Munk School faculty and students publish chapter in Palgrave Encyclopedia
Teresa Kramarz, director of Munk One and co-director of the Environmental Governance Lab, and a group of undergraduate researchers have published a new book chapter in The Palgrave Encyclopedia of Urban and Regional Futures. This article, “Community Vulnerability to Extractive Industry Disasters,” focuses on disasters caused by oil and mining, the reproduction of social vulnerabilities in communities, and the factors that curtail or enable resilient responses.
“Our work looks at the factors that heighten or dampen communities’ risks of facing extractive industry disasters, such as mining and oil spills,” explained student co-author Eric Zhao. “It highlights and expands on the important fact that environmental disasters do not have evenly distributed effects but can affect communities very differently based on their social or political characteristics.”
Atharv Agrawal, another student co-author, emphasized its academic utility. “When conducting any academic work, the biggest struggle every researcher faces is not having extensive reference works – information is extensive, sporadic, and, often, taxing. It was very rewarding to contribute to a project that is hopefully going to make the research process more enjoyable and efficient for those that follow us!”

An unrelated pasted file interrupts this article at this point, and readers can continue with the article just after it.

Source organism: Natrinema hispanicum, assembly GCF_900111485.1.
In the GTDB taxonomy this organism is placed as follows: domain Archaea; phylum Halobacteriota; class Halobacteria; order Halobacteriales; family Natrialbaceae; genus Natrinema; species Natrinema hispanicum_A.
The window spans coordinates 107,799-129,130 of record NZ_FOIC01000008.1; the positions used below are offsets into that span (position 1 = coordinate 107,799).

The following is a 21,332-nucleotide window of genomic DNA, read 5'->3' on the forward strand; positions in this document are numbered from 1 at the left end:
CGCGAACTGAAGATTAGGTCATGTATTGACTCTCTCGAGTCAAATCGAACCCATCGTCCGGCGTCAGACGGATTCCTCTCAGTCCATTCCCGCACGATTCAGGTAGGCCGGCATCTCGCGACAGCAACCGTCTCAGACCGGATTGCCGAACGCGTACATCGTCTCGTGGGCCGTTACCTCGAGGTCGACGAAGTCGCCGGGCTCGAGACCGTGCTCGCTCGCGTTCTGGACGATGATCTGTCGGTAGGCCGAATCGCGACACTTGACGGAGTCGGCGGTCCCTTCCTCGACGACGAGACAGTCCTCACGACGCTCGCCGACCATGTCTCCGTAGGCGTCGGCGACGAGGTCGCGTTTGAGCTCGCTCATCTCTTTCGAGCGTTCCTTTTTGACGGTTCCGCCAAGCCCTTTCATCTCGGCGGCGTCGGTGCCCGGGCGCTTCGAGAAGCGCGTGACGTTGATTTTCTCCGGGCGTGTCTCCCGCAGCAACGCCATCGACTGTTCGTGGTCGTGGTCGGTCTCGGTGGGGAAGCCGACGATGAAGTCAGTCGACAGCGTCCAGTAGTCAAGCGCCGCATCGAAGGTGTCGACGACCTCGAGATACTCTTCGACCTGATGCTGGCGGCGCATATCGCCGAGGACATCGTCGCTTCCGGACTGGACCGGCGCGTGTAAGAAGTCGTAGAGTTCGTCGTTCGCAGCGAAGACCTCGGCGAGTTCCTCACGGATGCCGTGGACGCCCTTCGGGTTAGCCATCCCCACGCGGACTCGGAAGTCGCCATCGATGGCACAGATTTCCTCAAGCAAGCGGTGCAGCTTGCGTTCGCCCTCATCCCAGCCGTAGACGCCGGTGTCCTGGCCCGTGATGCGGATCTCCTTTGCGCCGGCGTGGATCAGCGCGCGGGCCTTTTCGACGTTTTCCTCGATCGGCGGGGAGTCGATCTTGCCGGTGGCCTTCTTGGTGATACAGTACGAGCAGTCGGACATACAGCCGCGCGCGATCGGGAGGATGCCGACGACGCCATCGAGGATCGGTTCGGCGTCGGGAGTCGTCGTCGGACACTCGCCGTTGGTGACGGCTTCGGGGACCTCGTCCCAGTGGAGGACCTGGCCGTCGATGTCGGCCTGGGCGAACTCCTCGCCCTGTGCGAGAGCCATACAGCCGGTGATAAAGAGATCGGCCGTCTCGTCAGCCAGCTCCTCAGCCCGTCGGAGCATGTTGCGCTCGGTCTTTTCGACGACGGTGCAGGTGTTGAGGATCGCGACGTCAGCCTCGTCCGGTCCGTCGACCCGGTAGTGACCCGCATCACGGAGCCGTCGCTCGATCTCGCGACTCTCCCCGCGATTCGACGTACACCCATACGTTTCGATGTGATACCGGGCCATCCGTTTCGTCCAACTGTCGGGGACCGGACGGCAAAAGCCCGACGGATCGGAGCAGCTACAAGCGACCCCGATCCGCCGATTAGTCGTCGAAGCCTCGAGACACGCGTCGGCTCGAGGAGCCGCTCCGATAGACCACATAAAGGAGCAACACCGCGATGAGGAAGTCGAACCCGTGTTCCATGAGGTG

Most of the chapter’s co-authors hail from across the Munk School: Agrawal is a Munk One alumni who is now a third-year student at the Trudeau Centre for Peace, Conflict & Justice(PCJ) and a Reach Alliance researcher, while Zhao and Jonathan Banfield are both fourth-year PCJ students and Munk One alumni. Banfield also studies Contemporary Asian Studies at the Asian Institute. The fourth co-researcher, Suehyun Cho, is a fifth-year Trinity College student studying at the Department of Medical Biophysics.
The research behind this chapter has roots in the 2020-21 Research Opportunity Program (ROP), which provides undergraduate students with the opportunity to work on a faculty-led project for course credit. “I have an established history of involving students in my research because I like teaching and research and so the ROP presented a really nice chance to get students who are interested in the topic to help advance the project,” explained Kramarz. “I think it’s a really good iterative process for both faculty and students.”
Kramarz raved about her student co-authors. “The experience of working with diligent, interested, interesting and good people who also happened to be students is fantastic.” Agrawal praised both the guidance and sense of agency Kramarz gave her students, while Zhao added that each team member provided different strengths, interests, and academic backgrounds.
“I’m really glad that this was an opportunity for different Munk School programs to work together,” Kramarz concluded. “But it’s also really nice to see how they parlay this into professional trajectory, and where they imagine themselves after graduation.”
Zhao reiterated this sentiment: “many of the skills and experiences we gained through our research project—from interviewing stakeholders to preparing a paper for publication—are invaluable to our team’s future academic goals in research, graduate school, and beyond. As students, we didn’t anticipate publishing anything until much later into our academic careers, so we’re very fortunate to have this publication, as well as the skills leading up to it, under our belts.”